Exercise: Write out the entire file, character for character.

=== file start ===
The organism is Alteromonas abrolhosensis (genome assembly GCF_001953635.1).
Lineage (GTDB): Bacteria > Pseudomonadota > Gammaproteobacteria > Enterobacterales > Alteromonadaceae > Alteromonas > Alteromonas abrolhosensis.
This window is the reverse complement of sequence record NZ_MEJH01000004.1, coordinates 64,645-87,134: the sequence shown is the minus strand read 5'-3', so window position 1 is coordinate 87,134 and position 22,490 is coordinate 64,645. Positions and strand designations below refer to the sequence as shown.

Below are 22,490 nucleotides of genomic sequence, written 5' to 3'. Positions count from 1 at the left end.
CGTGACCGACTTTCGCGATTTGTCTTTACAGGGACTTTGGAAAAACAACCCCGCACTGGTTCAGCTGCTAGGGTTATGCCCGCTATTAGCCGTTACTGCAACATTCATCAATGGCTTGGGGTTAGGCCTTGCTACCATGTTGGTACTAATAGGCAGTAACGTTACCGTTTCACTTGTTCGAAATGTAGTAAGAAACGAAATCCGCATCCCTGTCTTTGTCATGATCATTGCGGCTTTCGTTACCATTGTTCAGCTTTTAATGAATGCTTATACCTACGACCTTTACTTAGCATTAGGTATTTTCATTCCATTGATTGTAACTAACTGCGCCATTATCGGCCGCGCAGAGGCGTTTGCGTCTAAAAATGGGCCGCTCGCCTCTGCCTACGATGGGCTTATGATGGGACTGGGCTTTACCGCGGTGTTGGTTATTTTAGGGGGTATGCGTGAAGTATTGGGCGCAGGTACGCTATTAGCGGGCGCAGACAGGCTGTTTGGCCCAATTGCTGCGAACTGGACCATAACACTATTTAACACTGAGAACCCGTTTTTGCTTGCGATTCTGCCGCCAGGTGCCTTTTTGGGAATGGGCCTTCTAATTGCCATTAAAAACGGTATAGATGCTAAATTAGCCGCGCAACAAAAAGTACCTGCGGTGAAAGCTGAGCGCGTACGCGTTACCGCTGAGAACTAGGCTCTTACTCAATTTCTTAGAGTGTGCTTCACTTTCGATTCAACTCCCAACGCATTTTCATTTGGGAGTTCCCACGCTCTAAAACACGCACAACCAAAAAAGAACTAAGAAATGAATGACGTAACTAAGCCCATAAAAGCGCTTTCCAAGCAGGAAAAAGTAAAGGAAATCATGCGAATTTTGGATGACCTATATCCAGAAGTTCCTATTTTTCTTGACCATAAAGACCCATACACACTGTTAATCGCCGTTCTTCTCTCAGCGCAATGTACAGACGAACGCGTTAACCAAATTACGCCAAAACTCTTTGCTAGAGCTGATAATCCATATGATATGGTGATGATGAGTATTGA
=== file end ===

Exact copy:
The organism is Alteromonas abrolhosensis (genome assembly GCF_001953635.1).
Lineage (GTDB): Bacteria > Pseudomonadota > Gammaproteobacteria > Enterobacterales > Alteromonadaceae > Alteromonas > Alteromonas abrolhosensis.
This window is the reverse complement of sequence record NZ_MEJH01000004.1, coordinates 64,645-87,134: the sequence shown is the minus strand read 5'-3', so window position 1 is coordinate 87,134 and position 22,490 is coordinate 64,645. Positions and strand designations below refer to the sequence as shown.

Below are 22,490 nucleotides of genomic sequence, written 5' to 3'. Positions count from 1 at the left end.
CGTGACCGACTTTCGCGATTTGTCTTTACAGGGACTTTGGAAAAACAACCCCGCACTGGTTCAGCTGCTAGGGTTATGCCCGCTATTAGCCGTTACTGCAACATTCATCAATGGCTTGGGGTTAGGCCTTGCTACCATGTTGGTACTAATAGGCAGTAACGTTACCGTTTCACTTGTTCGAAATGTAGTAAGAAACGAAATCCGCATCCCTGTCTTTGTCATGATCATTGCGGCTTTCGTTACCATTGTTCAGCTTTTAATGAATGCTTATACCTACGACCTTTACTTAGCATTAGGTATTTTCATTCCATTGATTGTAACTAACTGCGCCATTATCGGCCGCGCAGAGGCGTTTGCGTCTAAAAATGGGCCGCTCGCCTCTGCCTACGATGGGCTTATGATGGGACTGGGCTTTACCGCGGTGTTGGTTATTTTAGGGGGTATGCGTGAAGTATTGGGCGCAGGTACGCTATTAGCGGGCGCAGACAGGCTGTTTGGCCCAATTGCTGCGAACTGGACCATAACACTATTTAACACTGAGAACCCGTTTTTGCTTGCGATTCTGCCGCCAGGTGCCTTTTTGGGAATGGGCCTTCTAATTGCCATTAAAAACGGTATAGATGCTAAATTAGCCGCGCAACAAAAAGTACCTGCGGTGAAAGCTGAGCGCGTACGCGTTACCGCTGAGAACTAGGCTCTTACTCAATTTCTTAGAGTGTGCTTCACTTTCGATTCAACTCCCAACGCATTTTCATTTGGGAGTTCCCACGCTCTAAAACACGCACAACCAAAAAAGAACTAAGAAATGAATGACGTAACTAAGCCCATAAAAGCGCTTTCCAAGCAGGAAAAAGTAAAGGAAATCATGCGAATTTTGGATGACCTATATCCAGAAGTTCCTATTTTTCTTGACCATAAAGACCCATACACACTGTTAATCGCCGTTCTTCTCTCAGCGCAATGTACAGACGAACGCGTTAACCAAATTACGCCAAAACTCTTTGCTAGAGCTGATAATCCATATGATATGGTGATGATGAGTATTGA